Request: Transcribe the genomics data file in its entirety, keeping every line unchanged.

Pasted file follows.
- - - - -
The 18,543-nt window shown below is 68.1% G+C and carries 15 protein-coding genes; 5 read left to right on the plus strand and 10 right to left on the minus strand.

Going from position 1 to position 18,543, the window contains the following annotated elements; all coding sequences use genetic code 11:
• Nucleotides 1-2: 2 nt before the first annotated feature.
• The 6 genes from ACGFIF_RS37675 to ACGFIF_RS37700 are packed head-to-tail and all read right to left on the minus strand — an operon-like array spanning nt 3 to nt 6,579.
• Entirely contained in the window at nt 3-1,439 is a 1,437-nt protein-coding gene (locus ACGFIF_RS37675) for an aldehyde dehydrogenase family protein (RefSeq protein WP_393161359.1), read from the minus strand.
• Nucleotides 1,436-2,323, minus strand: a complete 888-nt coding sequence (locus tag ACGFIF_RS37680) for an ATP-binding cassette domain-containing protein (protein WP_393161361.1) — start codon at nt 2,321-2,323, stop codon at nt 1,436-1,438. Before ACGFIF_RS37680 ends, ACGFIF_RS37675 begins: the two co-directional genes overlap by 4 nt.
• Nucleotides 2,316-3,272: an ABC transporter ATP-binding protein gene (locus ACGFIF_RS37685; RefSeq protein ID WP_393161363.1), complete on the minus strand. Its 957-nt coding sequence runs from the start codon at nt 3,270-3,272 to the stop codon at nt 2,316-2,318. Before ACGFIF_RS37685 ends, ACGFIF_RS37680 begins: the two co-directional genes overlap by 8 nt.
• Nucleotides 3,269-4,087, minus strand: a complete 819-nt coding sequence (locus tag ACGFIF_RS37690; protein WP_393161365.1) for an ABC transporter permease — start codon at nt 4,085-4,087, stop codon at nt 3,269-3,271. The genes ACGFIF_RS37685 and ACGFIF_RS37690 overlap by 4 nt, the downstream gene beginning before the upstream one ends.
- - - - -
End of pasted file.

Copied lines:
The 18,543-nt window shown below is 68.1% G+C and carries 15 protein-coding genes; 5 read left to right on the plus strand and 10 right to left on the minus strand.

Going from position 1 to position 18,543, the window contains the following annotated elements; all coding sequences use genetic code 11:
• Nucleotides 1-2: 2 nt before the first annotated feature.
• The 6 genes from ACGFIF_RS37675 to ACGFIF_RS37700 are packed head-to-tail and all read right to left on the minus strand — an operon-like array spanning nt 3 to nt 6,579.
• Entirely contained in the window at nt 3-1,439 is a 1,437-nt protein-coding gene (locus ACGFIF_RS37675) for an aldehyde dehydrogenase family protein (RefSeq protein WP_393161359.1), read from the minus strand.
• Nucleotides 1,436-2,323, minus strand: a complete 888-nt coding sequence (locus tag ACGFIF_RS37680) for an ATP-binding cassette domain-containing protein (protein WP_393161361.1) — start codon at nt 2,321-2,323, stop codon at nt 1,436-1,438. Before ACGFIF_RS37680 ends, ACGFIF_RS37675 begins: the two co-directional genes overlap by 4 nt.
• Nucleotides 2,316-3,272: an ABC transporter ATP-binding protein gene (locus ACGFIF_RS37685; RefSeq protein ID WP_393161363.1), complete on the minus strand. Its 957-nt coding sequence runs from the start codon at nt 3,270-3,272 to the stop codon at nt 2,316-2,318. Before ACGFIF_RS37685 ends, ACGFIF_RS37680 begins: the two co-directional genes overlap by 8 nt.
• Nucleotides 3,269-4,087, minus strand: a complete 819-nt coding sequence (locus tag ACGFIF_RS37690; protein WP_393161365.1) for an ABC transporter permease — start codon at nt 4,085-4,087, stop codon at nt 3,269-3,271. The genes ACGFIF_RS37685 and ACGFIF_RS37690 overlap by 4 nt, the downstream gene beginning before the upstream one ends.